U

      Comment by bitchontheblog — January 18, 2012 @ 19:28 | Reply

  3. I hear that a burst of profanity is good for the nerves.

    Comment by bikehikebabe — January 18, 2012 @ 17:13 | Reply

  4. I rarely cuss or swear. The “F Bomb” is not one that explodes from my mouth or fingertips–ever. Call me a prude or swear at me. I don’t care. I know lot’s of colorful adjectives, adverbs, nouns, and verbs. I prefer flexing my vocabulary muscles and communicating to general audiences.

    “Comics” who use foul language to make people laugh make me nearly as upset as the audience who laugh when s/he uses that language. Ellen DeGeneres is one funny person who doesn’t have to cuss to bring laugh-tears to your eyes. That’s who I admire. ‘Nuff said. I’m getting hot under the collar and I don’t want to start using words like heck, gosh, or darn it… 😉

    Comment by Lorna's Voice — January 18, 2012 @ 22:05 | Reply

    • “Heck, gosh and darn it”, Lorna, the blushing understudies of that which turns the air blue. The Litmus test of language. Invective and its euphemisms a subject dear to my linguistic heart.

      U

      Comment by bitchontheblog — January 19, 2012 @ 09:50 | Reply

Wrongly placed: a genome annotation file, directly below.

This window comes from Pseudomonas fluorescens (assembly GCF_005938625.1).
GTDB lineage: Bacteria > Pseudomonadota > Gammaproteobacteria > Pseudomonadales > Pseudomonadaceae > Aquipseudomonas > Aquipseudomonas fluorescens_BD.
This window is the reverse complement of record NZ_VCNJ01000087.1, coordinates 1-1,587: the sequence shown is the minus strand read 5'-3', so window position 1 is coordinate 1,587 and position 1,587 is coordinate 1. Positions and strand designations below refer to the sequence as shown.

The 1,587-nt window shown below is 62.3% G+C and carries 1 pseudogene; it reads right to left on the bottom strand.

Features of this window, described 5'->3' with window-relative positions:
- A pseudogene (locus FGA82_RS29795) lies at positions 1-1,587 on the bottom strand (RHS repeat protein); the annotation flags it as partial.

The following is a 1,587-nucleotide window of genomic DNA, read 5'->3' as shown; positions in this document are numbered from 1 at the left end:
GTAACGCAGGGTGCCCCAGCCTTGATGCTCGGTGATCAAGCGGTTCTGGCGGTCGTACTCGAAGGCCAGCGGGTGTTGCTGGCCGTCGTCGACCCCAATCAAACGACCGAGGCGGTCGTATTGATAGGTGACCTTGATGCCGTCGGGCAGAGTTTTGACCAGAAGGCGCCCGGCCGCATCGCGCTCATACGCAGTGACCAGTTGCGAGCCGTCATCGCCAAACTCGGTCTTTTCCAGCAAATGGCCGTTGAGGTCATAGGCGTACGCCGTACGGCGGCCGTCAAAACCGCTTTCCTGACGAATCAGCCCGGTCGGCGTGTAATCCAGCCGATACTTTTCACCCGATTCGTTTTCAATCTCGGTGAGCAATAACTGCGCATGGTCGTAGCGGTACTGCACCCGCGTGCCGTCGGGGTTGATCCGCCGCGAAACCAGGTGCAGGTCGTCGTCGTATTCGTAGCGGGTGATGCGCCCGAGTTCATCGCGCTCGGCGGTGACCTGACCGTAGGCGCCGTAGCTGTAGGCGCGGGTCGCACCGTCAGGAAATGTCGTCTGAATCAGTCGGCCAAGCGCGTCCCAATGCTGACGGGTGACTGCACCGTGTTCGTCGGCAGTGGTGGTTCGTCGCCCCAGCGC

5. Resistance is futile… Next time open the window and shout it out,
    trust me you will feel a lot better after that and although you would
    have resorted to swearing it would certainly have helped, a little…

    Of course butter wouldn’t melt in my mouth as I am so innocent
    and never ever, ever, swear not even when I bash my thumb with
    the hammer, DIY is definitely not for the swearing type you know?
    I mean even the local Vicar might cuss a little but would he admit
    it… Would he Hell as like. Now what were you saying about using
    swear words, ahhh yes you were not brought up to use them, and
    that is very good my friend, okay I know you will miss me but I am
    out of here… Skeletons to train and Ghouls to find jobs for… You
    know how it is for the wicked types, well maybe? Must dash…

    Have a wicked rest of day
    and a very nice evening also…

    Androgoth Xx

    Comment by Androgoth — January 18, 2012 @ 23:10 | Reply

    • At risk of inciting your gothic wrath and making your teeth grow, Andro, I disagree: There are fires that need not be stoked. Trust me.